Bourdin, who is interviewed in the film exuding an unmistakable air of pride and self-satisfaction, says he had an answer for everything. How had the color of his eyes and hair changed? His captors had poured acid on him. How about the French accent? From all the time he had spent overseas. Why did he need to have friends and relatives pointed out to him in old photos? The horrible ordeal he had endured had erased part of his memory. Even an FBI agent who poked at every detail in his story couldn’t find a flaw.

Most puzzling of all, though, is how the family didn’t immediately sense this man was not their missing son. The Imposter subtly argues that the Barclays, offered a way out of their perpetual grief, no matter how implausible, seized on it without dwelling too much on the details. Why would Bourdin pretend to be Nicholas, anyway? Certainly not for money (the family was lower middle-class) or prestige (San Antonio was much duller than his previous stomping grounds of Europe). Was he on the run from a crime, wanted by authorities? Had he come to Texas to find new prey?

Bourdin might have gotten away with the whole thing if not for Charlie Parker, a private investigator who became obsessed with the case and noticed that Bourdin’s ears looked nothing like Nicholas’ (ears are as unique as fingerprints). Parker’s inquiries lead The Imposter in a darker direction filled with sinister implications (and one possible solution to the case). But the detective was ultimately unable to find the boy, who remains missing.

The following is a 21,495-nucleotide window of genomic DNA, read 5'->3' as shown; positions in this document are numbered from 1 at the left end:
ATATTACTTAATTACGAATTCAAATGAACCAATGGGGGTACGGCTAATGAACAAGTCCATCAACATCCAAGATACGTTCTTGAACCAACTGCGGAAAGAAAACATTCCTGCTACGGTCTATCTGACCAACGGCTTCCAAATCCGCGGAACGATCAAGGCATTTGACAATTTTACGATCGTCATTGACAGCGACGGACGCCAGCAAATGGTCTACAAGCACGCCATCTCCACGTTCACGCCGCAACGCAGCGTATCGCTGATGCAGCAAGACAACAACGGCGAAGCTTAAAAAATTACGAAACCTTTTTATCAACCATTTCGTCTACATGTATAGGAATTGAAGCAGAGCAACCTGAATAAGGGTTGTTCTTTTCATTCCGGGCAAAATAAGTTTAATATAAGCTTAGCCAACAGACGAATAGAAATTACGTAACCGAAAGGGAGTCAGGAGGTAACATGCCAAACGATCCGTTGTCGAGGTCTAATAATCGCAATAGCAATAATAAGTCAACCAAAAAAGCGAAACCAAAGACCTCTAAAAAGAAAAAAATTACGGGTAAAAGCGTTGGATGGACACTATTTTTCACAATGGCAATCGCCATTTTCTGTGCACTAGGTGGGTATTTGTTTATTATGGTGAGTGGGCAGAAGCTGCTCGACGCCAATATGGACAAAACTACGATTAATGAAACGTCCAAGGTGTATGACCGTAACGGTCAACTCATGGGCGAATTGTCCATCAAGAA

Parker did, however, manage to put Bourdin away, who is seen near the end of the film dancing madly in what appear to be prison fatigues, deliriously happy for the attention and apparently unfazed by incarceration. Since his release from prison, Bourdin continued assuming false identities in various countries around the world, earning him the name “The Chameleon,” until he finally married in 2007 and retired from the impersonation game. The great, inconsolable pain of Nicholas Barclay’s family, however, continues.

Read more Reeling with Rene Rodriguez stories from the Miami Herald

  •  
 <span class="cutline_leadin">‘Life Itself’:</span> Gene Siskel, left, and Roger Ebert get into one of their countless arguments during the taping of their TV show.

    Life Itself (R)